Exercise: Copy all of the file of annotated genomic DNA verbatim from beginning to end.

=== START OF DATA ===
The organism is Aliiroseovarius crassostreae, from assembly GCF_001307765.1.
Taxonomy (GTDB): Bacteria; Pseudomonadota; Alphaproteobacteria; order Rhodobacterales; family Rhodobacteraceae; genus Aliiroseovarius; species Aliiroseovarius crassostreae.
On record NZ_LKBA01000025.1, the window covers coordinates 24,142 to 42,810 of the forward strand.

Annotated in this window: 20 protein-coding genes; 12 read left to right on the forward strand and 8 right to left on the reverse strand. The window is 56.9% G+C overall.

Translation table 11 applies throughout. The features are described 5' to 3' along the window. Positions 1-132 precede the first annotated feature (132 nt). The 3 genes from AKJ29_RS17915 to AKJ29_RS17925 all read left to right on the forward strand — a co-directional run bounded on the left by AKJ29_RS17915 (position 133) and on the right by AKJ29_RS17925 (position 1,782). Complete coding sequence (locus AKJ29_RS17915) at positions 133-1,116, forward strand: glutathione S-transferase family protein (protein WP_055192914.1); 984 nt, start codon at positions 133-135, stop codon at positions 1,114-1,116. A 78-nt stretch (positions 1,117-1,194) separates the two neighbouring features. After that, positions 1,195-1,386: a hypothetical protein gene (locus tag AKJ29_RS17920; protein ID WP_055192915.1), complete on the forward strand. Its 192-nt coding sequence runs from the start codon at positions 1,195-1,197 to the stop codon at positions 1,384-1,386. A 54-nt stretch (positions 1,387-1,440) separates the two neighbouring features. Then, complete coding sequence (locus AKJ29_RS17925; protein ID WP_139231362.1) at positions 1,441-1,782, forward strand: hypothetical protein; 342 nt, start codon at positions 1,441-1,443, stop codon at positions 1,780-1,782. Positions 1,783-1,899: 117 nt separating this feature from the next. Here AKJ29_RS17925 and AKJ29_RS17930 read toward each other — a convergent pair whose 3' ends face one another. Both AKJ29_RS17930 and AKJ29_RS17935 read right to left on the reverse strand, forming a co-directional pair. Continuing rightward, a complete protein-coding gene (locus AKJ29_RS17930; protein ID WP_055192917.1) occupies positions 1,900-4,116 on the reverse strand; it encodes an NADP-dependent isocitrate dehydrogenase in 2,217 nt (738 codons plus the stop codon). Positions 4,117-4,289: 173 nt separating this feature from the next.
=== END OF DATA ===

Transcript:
The organism is Aliiroseovarius crassostreae, from assembly GCF_001307765.1.
Taxonomy (GTDB): Bacteria; Pseudomonadota; Alphaproteobacteria; order Rhodobacterales; family Rhodobacteraceae; genus Aliiroseovarius; species Aliiroseovarius crassostreae.
On record NZ_LKBA01000025.1, the window covers coordinates 24,142 to 42,810 of the forward strand.

Annotated in this window: 20 protein-coding genes; 12 read left to right on the forward strand and 8 right to left on the reverse strand. The window is 56.9% G+C overall.

Translation table 11 applies throughout. The features are described 5' to 3' along the window. Positions 1-132 precede the first annotated feature (132 nt). The 3 genes from AKJ29_RS17915 to AKJ29_RS17925 all read left to right on the forward strand — a co-directional run bounded on the left by AKJ29_RS17915 (position 133) and on the right by AKJ29_RS17925 (position 1,782). Complete coding sequence (locus AKJ29_RS17915) at positions 133-1,116, forward strand: glutathione S-transferase family protein (protein WP_055192914.1); 984 nt, start codon at positions 133-135, stop codon at positions 1,114-1,116. A 78-nt stretch (positions 1,117-1,194) separates the two neighbouring features. After that, positions 1,195-1,386: a hypothetical protein gene (locus tag AKJ29_RS17920; protein ID WP_055192915.1), complete on the forward strand. Its 192-nt coding sequence runs from the start codon at positions 1,195-1,197 to the stop codon at positions 1,384-1,386. A 54-nt stretch (positions 1,387-1,440) separates the two neighbouring features. Then, complete coding sequence (locus AKJ29_RS17925; protein ID WP_139231362.1) at positions 1,441-1,782, forward strand: hypothetical protein; 342 nt, start codon at positions 1,441-1,443, stop codon at positions 1,780-1,782. Positions 1,783-1,899: 117 nt separating this feature from the next. Here AKJ29_RS17925 and AKJ29_RS17930 read toward each other — a convergent pair whose 3' ends face one another. Both AKJ29_RS17930 and AKJ29_RS17935 read right to left on the reverse strand, forming a co-directional pair. Continuing rightward, a complete protein-coding gene (locus AKJ29_RS17930; protein ID WP_055192917.1) occupies positions 1,900-4,116 on the reverse strand; it encodes an NADP-dependent isocitrate dehydrogenase in 2,217 nt (738 codons plus the stop codon). Positions 4,117-4,289: 173 nt separating this feature from the next.